But in 1952 Forrest simply walked out on the family. He was never to return again. A heavy drinker and a poor provider, he vanished. Lewis's mother, Antoinette -- Toni to her friends -- moved to Gulfport, Mississippi, and struggled to raise four young children. Much of the burden fell upon the slender shoulders of the oldest, Jimmy, then aged eight. Neither as a child nor as an adult would he permit himself to speak of his father, but the lingering pain of that loss would define the landscape of his life for many years to come. Already a sober child, Jimmy learned to hold his emotions tight within, sharing them with no one. He was as slow to show affection as he was to show pain. It was not that he did not feel both, as would later be abundantly clear, but that he would not allow himself to show any vulnerability. And so, even as a child, he became practiced in the art of deception, accustomed to living with secrets and self-containment -- liabilities in all but a spy's trade.
To his sister and two brothers, he was seen as the consummate leader, a boy who squared his shoulders and naturally assumed command in every situation. An aunt would always think of him as "indestructible." His military demeanor and self-discipline provided a way to conceal the hurt behind a facade of spit and polish, and at the same time, to obliquely express his adoration for the father who had disappeared. It was no coincidence that Jimmy and his two brothers would all become paratroopers in their father's image.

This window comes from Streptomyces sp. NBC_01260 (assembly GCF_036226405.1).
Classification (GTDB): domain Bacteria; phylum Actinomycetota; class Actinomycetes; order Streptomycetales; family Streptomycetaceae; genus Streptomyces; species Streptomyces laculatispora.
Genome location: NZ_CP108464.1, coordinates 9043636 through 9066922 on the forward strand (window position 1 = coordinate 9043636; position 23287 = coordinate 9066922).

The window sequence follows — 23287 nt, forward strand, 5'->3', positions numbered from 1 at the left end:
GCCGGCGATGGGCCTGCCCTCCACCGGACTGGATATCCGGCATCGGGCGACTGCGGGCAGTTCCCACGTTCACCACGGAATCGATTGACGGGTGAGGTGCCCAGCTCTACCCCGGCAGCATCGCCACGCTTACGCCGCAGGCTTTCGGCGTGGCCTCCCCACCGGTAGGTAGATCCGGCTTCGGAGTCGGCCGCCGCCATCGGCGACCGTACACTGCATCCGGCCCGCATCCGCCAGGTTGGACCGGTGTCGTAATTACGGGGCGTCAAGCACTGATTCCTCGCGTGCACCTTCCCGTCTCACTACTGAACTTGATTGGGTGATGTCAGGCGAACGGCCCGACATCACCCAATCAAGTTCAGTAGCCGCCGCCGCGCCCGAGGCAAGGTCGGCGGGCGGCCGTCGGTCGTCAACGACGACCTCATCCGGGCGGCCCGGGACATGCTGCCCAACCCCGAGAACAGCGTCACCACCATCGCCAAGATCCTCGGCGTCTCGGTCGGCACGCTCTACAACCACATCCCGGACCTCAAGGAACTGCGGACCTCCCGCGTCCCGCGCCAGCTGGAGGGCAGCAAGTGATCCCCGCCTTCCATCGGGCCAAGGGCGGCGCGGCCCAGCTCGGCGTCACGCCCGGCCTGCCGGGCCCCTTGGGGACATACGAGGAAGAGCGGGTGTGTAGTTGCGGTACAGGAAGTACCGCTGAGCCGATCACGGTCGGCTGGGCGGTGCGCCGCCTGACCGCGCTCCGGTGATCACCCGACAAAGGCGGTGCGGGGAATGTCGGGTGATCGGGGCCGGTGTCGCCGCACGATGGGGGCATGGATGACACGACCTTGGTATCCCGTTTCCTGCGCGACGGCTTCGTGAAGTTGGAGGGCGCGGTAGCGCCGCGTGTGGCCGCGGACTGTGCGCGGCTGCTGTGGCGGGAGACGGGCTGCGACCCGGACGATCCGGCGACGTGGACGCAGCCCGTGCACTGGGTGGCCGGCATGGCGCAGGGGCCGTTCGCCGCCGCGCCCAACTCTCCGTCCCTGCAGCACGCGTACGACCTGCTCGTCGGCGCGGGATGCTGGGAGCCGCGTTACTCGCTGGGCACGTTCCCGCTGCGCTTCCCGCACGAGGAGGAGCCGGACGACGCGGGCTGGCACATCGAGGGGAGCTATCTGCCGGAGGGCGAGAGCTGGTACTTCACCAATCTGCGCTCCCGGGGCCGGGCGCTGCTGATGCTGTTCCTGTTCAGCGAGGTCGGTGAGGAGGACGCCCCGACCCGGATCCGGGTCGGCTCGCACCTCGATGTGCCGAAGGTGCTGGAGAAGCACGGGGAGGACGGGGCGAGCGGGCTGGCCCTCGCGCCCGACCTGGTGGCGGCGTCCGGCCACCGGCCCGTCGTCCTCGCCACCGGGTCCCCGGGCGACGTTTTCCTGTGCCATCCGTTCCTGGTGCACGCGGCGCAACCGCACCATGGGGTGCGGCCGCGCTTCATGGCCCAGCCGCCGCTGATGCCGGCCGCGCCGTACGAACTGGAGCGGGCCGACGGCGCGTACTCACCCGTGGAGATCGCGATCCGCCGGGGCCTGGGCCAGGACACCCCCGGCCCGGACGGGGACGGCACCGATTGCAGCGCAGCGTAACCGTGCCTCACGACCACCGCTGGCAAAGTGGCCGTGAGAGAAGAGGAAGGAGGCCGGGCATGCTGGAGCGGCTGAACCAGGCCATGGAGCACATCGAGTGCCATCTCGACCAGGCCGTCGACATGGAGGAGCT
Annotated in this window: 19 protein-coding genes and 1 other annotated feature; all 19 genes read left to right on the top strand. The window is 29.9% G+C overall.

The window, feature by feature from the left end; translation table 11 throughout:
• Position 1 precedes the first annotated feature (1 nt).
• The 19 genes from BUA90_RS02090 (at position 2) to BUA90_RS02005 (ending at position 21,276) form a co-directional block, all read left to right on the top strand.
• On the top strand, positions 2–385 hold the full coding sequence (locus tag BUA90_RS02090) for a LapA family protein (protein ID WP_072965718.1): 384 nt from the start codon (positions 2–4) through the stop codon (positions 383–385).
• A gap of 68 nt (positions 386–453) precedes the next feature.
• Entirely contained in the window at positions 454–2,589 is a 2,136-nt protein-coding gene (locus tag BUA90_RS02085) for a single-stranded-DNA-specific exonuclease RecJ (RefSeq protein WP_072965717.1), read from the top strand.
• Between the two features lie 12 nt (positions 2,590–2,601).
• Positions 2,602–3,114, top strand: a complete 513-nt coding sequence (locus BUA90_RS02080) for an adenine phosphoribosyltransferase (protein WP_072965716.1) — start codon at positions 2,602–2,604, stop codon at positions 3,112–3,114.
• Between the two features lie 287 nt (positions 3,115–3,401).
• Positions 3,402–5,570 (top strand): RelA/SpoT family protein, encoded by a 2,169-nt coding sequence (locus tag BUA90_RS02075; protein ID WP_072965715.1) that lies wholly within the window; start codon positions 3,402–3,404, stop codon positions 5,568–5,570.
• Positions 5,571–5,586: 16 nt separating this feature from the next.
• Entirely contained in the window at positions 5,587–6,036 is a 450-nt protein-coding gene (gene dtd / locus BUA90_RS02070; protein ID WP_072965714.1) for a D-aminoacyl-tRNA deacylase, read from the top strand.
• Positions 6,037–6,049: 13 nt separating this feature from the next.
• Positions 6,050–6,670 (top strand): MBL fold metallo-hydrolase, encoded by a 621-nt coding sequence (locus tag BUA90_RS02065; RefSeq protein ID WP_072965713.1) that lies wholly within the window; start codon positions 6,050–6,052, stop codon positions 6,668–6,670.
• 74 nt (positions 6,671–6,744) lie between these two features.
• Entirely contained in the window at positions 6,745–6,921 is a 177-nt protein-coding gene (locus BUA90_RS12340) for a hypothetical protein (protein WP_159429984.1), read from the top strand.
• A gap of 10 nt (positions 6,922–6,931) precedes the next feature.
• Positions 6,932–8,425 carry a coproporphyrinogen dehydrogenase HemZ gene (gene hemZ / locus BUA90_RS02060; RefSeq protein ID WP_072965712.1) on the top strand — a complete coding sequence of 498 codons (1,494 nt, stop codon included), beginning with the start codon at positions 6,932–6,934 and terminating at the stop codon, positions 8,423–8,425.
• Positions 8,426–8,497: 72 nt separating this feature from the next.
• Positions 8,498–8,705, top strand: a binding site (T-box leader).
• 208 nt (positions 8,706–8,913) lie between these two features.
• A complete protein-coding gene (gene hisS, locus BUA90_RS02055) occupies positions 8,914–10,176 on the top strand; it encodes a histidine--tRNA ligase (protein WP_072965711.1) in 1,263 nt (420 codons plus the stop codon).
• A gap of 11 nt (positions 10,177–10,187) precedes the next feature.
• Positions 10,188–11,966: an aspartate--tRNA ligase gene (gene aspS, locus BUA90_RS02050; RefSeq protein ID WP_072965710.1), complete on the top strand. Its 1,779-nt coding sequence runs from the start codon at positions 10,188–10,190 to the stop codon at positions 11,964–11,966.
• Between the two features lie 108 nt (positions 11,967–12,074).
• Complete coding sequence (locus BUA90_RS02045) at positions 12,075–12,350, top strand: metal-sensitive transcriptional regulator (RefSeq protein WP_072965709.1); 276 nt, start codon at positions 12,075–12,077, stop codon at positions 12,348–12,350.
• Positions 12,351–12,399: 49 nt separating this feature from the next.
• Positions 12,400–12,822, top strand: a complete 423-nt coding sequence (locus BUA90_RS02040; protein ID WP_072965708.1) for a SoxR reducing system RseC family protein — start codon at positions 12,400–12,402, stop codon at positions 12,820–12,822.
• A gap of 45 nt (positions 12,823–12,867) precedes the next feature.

Lewis took it upon himself to watch over this cadre of three younger siblings, not as a protector or ersatz father, but as a drill sergeant, demanding obedience and seeking to toughen them up. His sister, Susan, recalls him leading the three of them out on "a combat expedition" -- that was what he called it -- into a neighboring swamp. Deep into the morass, Jim Lewis announced that the others would have to fend for themselves. He disappeared, leaving his siblings to find their own way home. Hours later when they appeared, safe but exhausted, he reviewed them with pleasure. "Oh, you made it back," he said, confident that he was whipping them into shape.
The world as he knew it was plenty tough. To win his love, one first had to pass muster. When he took his little sister and brothers to the movies, he insisted they walk "ten paces" behind him. It was simply a privilege of rank.
Though a mediocre student, he had a voracious interest in geography and military affairs and was said to have read The World Book Encyclopedia nearly cover-to-cover. Other times he buried himself in comic books featuring square-jawed soldier heroes invulnerable to fear or pain. His favorite hangout was the local army surplus store with its camouflage gear, its footlockers, machetes, vests, and other accoutrements of war -- all of his father's vintage.